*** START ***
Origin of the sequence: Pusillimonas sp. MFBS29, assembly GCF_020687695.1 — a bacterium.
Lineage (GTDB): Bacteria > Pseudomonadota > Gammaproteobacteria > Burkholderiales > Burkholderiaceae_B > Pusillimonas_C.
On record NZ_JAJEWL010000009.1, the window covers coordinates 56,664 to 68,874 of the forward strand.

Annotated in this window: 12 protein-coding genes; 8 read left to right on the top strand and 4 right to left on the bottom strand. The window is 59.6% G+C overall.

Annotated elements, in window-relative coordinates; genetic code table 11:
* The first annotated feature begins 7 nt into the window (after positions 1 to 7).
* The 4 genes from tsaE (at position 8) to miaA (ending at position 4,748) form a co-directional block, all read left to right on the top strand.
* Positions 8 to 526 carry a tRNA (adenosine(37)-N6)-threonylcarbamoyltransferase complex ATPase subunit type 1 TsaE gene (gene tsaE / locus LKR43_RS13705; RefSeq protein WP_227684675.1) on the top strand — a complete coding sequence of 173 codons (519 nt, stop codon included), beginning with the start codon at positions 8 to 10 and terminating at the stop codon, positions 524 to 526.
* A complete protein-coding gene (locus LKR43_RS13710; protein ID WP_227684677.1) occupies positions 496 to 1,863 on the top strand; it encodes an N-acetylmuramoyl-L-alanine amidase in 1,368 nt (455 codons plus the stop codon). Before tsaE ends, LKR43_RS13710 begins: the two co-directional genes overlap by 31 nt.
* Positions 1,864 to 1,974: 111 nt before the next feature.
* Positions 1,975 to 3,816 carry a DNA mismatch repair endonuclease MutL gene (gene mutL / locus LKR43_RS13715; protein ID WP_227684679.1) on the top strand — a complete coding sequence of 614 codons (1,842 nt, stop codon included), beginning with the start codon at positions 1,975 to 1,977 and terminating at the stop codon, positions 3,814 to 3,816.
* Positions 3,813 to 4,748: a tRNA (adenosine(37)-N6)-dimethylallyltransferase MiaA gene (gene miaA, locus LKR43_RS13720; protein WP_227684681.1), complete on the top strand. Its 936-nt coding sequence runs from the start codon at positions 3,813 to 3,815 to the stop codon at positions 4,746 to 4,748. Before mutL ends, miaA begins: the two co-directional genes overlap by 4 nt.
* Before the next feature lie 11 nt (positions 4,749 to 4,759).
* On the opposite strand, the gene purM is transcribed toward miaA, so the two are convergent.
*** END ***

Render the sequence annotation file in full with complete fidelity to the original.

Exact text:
Origin of the sequence: Pusillimonas sp. MFBS29, assembly GCF_020687695.1 — a bacterium.
Lineage (GTDB): Bacteria > Pseudomonadota > Gammaproteobacteria > Burkholderiales > Burkholderiaceae_B > Pusillimonas_C.
On record NZ_JAJEWL010000009.1, the window covers coordinates 56,664 to 68,874 of the forward strand.

Annotated in this window: 12 protein-coding genes; 8 read left to right on the top strand and 4 right to left on the bottom strand. The window is 59.6% G+C overall.

Annotated elements, in window-relative coordinates; genetic code table 11:
* The first annotated feature begins 7 nt into the window (after positions 1 to 7).
* The 4 genes from tsaE (at position 8) to miaA (ending at position 4,748) form a co-directional block, all read left to right on the top strand.
* Positions 8 to 526 carry a tRNA (adenosine(37)-N6)-threonylcarbamoyltransferase complex ATPase subunit type 1 TsaE gene (gene tsaE / locus LKR43_RS13705; RefSeq protein WP_227684675.1) on the top strand — a complete coding sequence of 173 codons (519 nt, stop codon included), beginning with the start codon at positions 8 to 10 and terminating at the stop codon, positions 524 to 526.
* A complete protein-coding gene (locus LKR43_RS13710; protein ID WP_227684677.1) occupies positions 496 to 1,863 on the top strand; it encodes an N-acetylmuramoyl-L-alanine amidase in 1,368 nt (455 codons plus the stop codon). Before tsaE ends, LKR43_RS13710 begins: the two co-directional genes overlap by 31 nt.
* Positions 1,864 to 1,974: 111 nt before the next feature.
* Positions 1,975 to 3,816 carry a DNA mismatch repair endonuclease MutL gene (gene mutL / locus LKR43_RS13715; protein ID WP_227684679.1) on the top strand — a complete coding sequence of 614 codons (1,842 nt, stop codon included), beginning with the start codon at positions 1,975 to 1,977 and terminating at the stop codon, positions 3,814 to 3,816.
* Positions 3,813 to 4,748: a tRNA (adenosine(37)-N6)-dimethylallyltransferase MiaA gene (gene miaA, locus LKR43_RS13720; protein WP_227684681.1), complete on the top strand. Its 936-nt coding sequence runs from the start codon at positions 3,813 to 3,815 to the stop codon at positions 4,746 to 4,748. Before mutL ends, miaA begins: the two co-directional genes overlap by 4 nt.
* Before the next feature lie 11 nt (positions 4,749 to 4,759).
* On the opposite strand, the gene purM is transcribed toward miaA, so the two are convergent.